United Steelworkers-Made Toilet Paper: ‘We've Got Your Backs!’
(FORT EDWARD, NEW YORK) - All over the country, rolls of toilet paper, paper towels and tissue paper are flying off the shelves as people respond to the global Coronavirus pandemic, but did you know that a lot of these products are made by United Steelworkers (USW)-represented Members in the United States and Canada?
The USW represents tens of thousands of Paper Workers, including about 8,500 who are employed at facilities that make some of the biggest brands in the Toilet Paper Industry, including Scott, Cottonelle, Angel Soft, Quilted Northern and many generic brands sold at retailers across both nations.
USW Local 4-2 Member TJ Cutler said his mill in Fort Edward, New York received an order this past week for 1.5 million cases of toilet paper. "Not sure ‘why’ toilet paper ‘is the thing, but we will make it!," Cutler said.
Paper companies say orders have increased by 20% during the pandemic.
Paper mills were already running 24/7 so the extra orders are being fulfilled even as Workers worry about staying healthy and safe.
USW Members work at several paper mills around the country that help make toilet paper, including almost all of Georgia Pacific’s Mills, many Kimberly-Clark facilities, Marcal Paper and Scott Tissue Paper in Franklin, Virginia.
Like all Workers right now, the pandemic is causing uncertainty among the Union’s Paper Workers.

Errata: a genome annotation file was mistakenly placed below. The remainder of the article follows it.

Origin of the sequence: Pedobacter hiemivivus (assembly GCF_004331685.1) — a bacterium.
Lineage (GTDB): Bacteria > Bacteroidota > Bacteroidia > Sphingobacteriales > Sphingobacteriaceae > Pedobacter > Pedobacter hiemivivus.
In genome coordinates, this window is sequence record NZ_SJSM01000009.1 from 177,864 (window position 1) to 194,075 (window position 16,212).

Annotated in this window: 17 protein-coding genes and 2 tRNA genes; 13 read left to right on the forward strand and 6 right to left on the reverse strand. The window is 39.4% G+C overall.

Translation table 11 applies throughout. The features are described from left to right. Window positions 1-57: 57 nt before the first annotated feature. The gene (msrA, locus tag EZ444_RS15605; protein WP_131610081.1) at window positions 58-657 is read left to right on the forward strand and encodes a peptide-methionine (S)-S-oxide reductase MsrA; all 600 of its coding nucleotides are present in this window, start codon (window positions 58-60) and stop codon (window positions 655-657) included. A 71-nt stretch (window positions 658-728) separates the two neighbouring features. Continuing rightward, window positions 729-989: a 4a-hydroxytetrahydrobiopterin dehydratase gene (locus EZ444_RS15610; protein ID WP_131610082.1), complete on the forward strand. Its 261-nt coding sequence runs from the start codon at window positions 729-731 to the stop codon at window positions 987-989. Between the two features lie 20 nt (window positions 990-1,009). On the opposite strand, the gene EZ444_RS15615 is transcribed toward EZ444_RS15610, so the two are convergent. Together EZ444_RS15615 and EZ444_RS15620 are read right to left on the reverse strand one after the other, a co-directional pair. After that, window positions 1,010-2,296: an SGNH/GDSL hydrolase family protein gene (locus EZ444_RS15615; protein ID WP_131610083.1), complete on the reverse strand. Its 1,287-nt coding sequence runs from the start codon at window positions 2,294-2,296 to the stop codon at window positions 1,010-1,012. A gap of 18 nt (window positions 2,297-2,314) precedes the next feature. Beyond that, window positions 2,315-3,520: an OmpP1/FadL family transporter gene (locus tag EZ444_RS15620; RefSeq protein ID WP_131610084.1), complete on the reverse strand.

While demand is high for toilet paper at home, it is falling for retail uses at places like hotels, restaurants and airports.
And because everyone is stocking up on TP right now, it’s unknown what demand will look like in the future.
“These are ‘uncertain times for everyone, including our Paper Workers who are working so hard as they do every day,’” said USW International Vice President Leeann Foster who oversees the Union’s Paper Industry. “At the Union, ‘we’re all working really hard to keep all workers from every industry and their families’ safe, healthy and secure during this pandemic.’”
Toilet paper is made from one of two sources - virgin pulp from trees or recycled pulp obtained from materials like discarded copy paper that's reprocessed and then turned into pulp.
Virgin pulp comes from Canada and the United States.
The pulp (virgin or recycled) is delivered to paper mills that turn it into large rolls of paper called "parent rolls" that are over 100 inches wide.
The rolls then arrive at paper-converting facilities, where many USW Members work to cut them into toilet paper or paper towels.
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